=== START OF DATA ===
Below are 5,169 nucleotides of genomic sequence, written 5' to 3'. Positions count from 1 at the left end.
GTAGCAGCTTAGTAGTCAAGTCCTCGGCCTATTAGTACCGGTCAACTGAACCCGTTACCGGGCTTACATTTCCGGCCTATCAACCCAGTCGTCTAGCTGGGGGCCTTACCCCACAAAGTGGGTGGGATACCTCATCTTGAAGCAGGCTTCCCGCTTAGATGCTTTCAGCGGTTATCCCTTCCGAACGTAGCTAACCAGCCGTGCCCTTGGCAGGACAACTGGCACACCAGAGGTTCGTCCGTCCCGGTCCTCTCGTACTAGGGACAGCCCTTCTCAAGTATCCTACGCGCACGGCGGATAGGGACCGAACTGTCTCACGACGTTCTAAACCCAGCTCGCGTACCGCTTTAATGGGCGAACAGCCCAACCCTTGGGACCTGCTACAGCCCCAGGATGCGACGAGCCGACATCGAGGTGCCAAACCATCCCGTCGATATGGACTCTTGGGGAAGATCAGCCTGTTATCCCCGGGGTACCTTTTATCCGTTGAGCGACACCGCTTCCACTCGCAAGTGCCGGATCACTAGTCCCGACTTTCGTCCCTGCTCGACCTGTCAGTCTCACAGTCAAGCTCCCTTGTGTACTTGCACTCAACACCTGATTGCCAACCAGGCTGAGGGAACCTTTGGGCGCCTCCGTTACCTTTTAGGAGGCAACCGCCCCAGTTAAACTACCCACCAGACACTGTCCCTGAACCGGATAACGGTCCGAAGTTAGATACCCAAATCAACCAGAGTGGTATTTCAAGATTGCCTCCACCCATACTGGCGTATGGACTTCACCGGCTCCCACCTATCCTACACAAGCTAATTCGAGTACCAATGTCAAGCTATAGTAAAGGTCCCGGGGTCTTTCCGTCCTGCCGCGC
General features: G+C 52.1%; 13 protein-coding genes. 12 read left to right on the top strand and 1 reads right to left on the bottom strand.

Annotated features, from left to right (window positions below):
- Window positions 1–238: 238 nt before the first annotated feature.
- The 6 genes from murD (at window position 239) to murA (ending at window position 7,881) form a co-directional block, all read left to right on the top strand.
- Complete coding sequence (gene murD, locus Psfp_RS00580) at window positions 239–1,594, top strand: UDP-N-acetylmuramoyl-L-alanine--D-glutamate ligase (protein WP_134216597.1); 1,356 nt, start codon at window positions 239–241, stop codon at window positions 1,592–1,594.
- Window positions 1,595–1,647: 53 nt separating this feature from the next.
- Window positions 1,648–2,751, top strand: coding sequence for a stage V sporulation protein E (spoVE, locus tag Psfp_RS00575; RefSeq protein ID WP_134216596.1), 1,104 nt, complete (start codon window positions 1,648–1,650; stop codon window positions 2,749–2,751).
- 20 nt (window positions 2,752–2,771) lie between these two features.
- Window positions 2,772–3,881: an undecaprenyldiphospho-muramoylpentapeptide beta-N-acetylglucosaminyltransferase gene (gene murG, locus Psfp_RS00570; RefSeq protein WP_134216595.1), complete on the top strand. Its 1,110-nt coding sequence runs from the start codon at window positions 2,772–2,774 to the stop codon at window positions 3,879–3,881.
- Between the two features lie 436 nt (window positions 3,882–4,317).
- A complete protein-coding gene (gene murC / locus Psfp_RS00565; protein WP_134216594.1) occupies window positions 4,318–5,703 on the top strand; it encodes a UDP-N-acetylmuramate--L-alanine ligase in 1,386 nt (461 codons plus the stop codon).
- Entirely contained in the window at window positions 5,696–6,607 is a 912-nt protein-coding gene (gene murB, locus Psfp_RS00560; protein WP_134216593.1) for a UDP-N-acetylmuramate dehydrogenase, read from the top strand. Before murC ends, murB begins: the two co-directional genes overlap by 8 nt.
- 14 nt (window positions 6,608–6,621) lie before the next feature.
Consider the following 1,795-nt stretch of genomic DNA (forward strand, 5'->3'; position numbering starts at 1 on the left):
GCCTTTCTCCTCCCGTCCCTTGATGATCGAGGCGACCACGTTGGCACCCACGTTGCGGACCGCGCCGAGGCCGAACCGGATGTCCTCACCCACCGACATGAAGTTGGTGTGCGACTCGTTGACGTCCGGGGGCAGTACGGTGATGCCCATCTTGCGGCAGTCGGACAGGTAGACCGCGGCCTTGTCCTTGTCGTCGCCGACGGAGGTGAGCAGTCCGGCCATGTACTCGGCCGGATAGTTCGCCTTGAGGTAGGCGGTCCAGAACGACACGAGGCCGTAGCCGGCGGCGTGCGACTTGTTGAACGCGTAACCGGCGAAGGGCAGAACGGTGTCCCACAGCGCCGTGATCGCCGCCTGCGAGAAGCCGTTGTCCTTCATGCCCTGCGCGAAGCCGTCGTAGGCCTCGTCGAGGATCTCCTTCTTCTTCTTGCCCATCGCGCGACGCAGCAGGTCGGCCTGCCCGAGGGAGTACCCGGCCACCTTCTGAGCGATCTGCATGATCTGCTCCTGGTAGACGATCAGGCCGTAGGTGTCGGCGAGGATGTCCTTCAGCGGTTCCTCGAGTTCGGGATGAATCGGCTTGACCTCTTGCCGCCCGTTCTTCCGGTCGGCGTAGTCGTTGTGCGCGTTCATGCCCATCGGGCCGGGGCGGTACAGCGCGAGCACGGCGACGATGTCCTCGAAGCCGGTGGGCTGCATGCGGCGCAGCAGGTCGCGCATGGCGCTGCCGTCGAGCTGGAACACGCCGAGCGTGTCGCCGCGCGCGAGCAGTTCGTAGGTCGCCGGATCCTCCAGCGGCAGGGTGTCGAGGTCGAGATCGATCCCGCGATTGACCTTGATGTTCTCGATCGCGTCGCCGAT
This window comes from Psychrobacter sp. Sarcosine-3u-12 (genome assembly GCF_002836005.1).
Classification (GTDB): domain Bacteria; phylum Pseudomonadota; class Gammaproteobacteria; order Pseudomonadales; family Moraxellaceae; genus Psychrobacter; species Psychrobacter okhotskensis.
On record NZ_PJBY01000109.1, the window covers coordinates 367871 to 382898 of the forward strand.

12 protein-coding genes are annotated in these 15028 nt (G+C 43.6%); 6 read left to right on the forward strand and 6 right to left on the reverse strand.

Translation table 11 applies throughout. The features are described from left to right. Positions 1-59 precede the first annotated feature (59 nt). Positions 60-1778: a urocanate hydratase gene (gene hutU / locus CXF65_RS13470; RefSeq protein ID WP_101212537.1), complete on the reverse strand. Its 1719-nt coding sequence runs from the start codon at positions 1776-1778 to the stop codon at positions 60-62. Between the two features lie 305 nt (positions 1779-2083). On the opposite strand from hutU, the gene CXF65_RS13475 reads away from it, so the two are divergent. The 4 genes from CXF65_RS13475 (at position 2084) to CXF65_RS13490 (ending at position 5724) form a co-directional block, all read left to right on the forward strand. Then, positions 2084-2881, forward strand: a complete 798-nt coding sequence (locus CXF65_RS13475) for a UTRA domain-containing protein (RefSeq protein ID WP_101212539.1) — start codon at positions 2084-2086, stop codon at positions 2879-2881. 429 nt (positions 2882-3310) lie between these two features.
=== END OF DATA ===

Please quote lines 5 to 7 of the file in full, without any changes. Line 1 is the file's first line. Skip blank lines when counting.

- Window positions 1–238: 238 nt before the first annotated feature.
- The 6 genes from murD (at window position 239) to murA (ending at window position 7,881) form a co-directional block, all read left to right on the top strand.
- Complete coding sequence (gene murD, locus Psfp_RS00580) at window positions 239–1,594, top strand: UDP-N-acetylmuramoyl-L-alanine--D-glutamate ligase (protein WP_134216597.1); 1,356 nt, start codon at window positions 239–241, stop codon at window positions 1,592–1,594.